Nebraska Native Plant Society

SOME PLANTS SEEN ON THE FIELD TRIP TO THE FLOODPLAIN FOREST AT TWO RIVERS PARK, DOUGLAS COUNTY, NEBRASKA JUNE 13, 2009

This list was prepared from memory by Robert Kaul and David Sutherland. There are many other species at this site that were not in flower on this date.

(* = introduced, naturalized species)

ACERACEAE, maple family

Acer saccharinum, silver maple (abundant)

ADOXACEAE

Sambucus canadensis, elderberry (here and there)

ANACARDIACEAE, sumac family

Rhus glabra, smooth sumac

Toxicodendron radicans var negundo, poison ivy (everywhere on forest floor and climbing high into the trees)

APIACEAE, parsley family

Conium maculatum, poison hemlock* (common at edge of woods)

Cryptotaenia canadensis, honewort, (common in the woods)

Osmorhiza claytonia or O. longistylis, sweet cicely (2 species possible)

Sanicula canadensis, sanicle

Sanicula odorata, sanicle

Zizia aurea, golden alexanders (a few along the path)

APOCYNACEAE, milkweed family

Apocynum cannabinum, dogbane (abundant in prairie at woods edge)

Asclepias syriaca, with the dogbane (above)

ARACEAE, arum family

Arisaema dracontium, dragonroot or green dragon (a few in the woods)

Arisaema triphyllum, jack-in-the-pulpit (a few in the woods)

ASTERACEAE, sunflower family

Ageratina altissima, white snakeroot (common, not in flower; formerly called Eupatorium rugosum)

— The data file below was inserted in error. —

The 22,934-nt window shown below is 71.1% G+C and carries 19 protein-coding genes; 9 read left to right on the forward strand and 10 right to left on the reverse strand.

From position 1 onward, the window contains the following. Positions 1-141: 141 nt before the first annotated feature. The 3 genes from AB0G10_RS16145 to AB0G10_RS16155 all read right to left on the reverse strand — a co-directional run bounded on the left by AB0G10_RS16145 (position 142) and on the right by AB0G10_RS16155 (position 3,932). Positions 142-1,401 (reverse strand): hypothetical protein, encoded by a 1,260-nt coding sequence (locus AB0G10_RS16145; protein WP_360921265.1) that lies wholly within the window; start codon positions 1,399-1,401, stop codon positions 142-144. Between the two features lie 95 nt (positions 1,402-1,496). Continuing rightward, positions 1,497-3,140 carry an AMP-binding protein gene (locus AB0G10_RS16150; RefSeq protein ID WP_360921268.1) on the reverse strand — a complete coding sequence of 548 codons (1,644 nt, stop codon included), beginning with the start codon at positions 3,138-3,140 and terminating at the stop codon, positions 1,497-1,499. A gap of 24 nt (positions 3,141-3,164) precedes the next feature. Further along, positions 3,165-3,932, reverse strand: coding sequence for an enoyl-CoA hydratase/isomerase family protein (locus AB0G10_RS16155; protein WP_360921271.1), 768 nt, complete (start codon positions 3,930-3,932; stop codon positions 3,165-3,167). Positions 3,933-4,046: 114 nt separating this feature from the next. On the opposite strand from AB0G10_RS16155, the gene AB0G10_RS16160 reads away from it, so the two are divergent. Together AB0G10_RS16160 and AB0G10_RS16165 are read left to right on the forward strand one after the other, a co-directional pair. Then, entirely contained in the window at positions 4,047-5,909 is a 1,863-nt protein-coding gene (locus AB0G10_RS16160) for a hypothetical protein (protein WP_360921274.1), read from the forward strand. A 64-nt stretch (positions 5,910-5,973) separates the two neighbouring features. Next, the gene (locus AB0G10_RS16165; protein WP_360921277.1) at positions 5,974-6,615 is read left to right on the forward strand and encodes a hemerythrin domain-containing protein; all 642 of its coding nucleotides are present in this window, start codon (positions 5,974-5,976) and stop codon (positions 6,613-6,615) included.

Erechtites hieraciifolium, fireweed (a few in disturbed places)

BETULACEAE, birch family

Corylus americana, American hazelnut (common at forest edge, some with young fruit)

BIGNONIACEAE, catalpa family

Catalpa speciosa, northern catalpa* (one tree in flower in the woods)

BRASSICACEAE, mustard family

Hesperis matronalis, dameís rocket* (a few along the path)

CAESALPINIACEAE, caesalpinia family

Gleditsia triacanthos, honey locust (a few trees in the woods)

Gymnocladus dioica, Kentucky coffee tree (one tree seen)

CANNABACEAE, hemp family

Humulus lupulus, hop (one vine seen in woods)

CAPRIFOLIACEAE, honeysuckle family

Lonicera maackii, Amur honeysuckle* (several at woods edge; an invasive species)

Symphoricarpos orbiculatus, coralberry (common in woods)

CELASTRACEAE, bittersweet family

Celastrus scandens, bittersweet (a few vines at forest edge)

CELTIDACEAE, hackberry family